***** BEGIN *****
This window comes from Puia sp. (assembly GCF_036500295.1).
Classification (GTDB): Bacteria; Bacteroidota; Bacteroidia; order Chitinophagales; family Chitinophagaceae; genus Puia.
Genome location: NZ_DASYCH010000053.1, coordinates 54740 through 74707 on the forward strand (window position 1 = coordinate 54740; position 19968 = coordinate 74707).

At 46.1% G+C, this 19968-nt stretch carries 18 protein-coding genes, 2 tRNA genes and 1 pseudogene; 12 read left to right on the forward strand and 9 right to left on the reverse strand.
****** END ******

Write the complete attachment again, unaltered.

This window comes from Puia sp. (assembly GCF_036500295.1).
Classification (GTDB): Bacteria; Bacteroidota; Bacteroidia; order Chitinophagales; family Chitinophagaceae; genus Puia.
Genome location: NZ_DASYCH010000053.1, coordinates 54740 through 74707 on the forward strand (window position 1 = coordinate 54740; position 19968 = coordinate 74707).

At 46.1% G+C, this 19968-nt stretch carries 18 protein-coding genes, 2 tRNA genes and 1 pseudogene; 12 read left to right on the forward strand and 9 right to left on the reverse strand.